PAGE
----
The first time I really ‘experienced’ the present moment I couldn’t believe it. It was so simple! I thought I’d ‘got’ it—but then I forgot. That's when I saw where the real practice is—walking through each day with your eyes wide open, balanced between focusing and letting go. If you don’t use your newfound skill, you lose it.
Caroline and I have set up Mindfulness Support for two reasons: First of all, we want you to understand the full potential of this practice and how different it is from ordinary meditation. After all, it does much more than manage stress. As mindfulness enters your life, you're increasingly able to identify and let go of the reactive patterns that keep hurting you.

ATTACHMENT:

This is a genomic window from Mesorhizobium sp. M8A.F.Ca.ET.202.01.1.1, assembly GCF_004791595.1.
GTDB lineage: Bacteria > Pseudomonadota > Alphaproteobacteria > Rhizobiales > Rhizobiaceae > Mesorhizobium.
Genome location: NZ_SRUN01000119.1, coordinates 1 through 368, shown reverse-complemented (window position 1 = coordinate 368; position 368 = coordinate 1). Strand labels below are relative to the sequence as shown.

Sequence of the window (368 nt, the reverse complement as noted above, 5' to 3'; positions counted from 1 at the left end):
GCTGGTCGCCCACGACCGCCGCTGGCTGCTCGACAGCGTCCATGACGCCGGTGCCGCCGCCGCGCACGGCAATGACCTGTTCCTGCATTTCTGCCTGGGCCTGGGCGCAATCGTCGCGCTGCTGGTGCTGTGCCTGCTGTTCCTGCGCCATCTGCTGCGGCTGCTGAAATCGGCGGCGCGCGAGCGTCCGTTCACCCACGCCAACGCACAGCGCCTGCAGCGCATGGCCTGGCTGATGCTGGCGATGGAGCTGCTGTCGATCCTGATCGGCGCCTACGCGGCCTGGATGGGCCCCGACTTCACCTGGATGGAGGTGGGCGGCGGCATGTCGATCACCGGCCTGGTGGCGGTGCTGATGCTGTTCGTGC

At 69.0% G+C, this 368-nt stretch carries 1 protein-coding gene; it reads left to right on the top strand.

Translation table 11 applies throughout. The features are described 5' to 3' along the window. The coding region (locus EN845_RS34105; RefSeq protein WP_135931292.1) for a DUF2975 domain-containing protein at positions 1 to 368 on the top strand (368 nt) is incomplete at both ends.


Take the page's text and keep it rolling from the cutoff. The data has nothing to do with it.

Secondly—most importantly—we want to help you actually do it, day by day, week by week. No matter how much you understand, it only works when you practice.
Our dream is for you to sit down every day for at least a few minutes to check in with yourself. Join us on Facebook. You’ll meet other people who care like you. There’ll be posts and comments, and you can ask questions at any time; I’ll answer within 48 hours.
For those of you ready to build a regular practice, we offer Zoom meetings three times a week, at 12-noon ET. There’s a whole free month for you to see or yourself if you like it or not. After that, you’ll be hooked, and mindfulness will be something you won’t want to live without any more. And why should you?
Both Caroline and I have had difficult lives, but with the help of people like you we’ve been inspired to take every obstacle as an opportunity to learn and grow. We want to help you do the same. No one really ‘learns’ mindfulness from someone else. We know that. Only experience can teach you—and we also know the indispensable value of a support system that works, along with an experienced teacher and a clear way forward.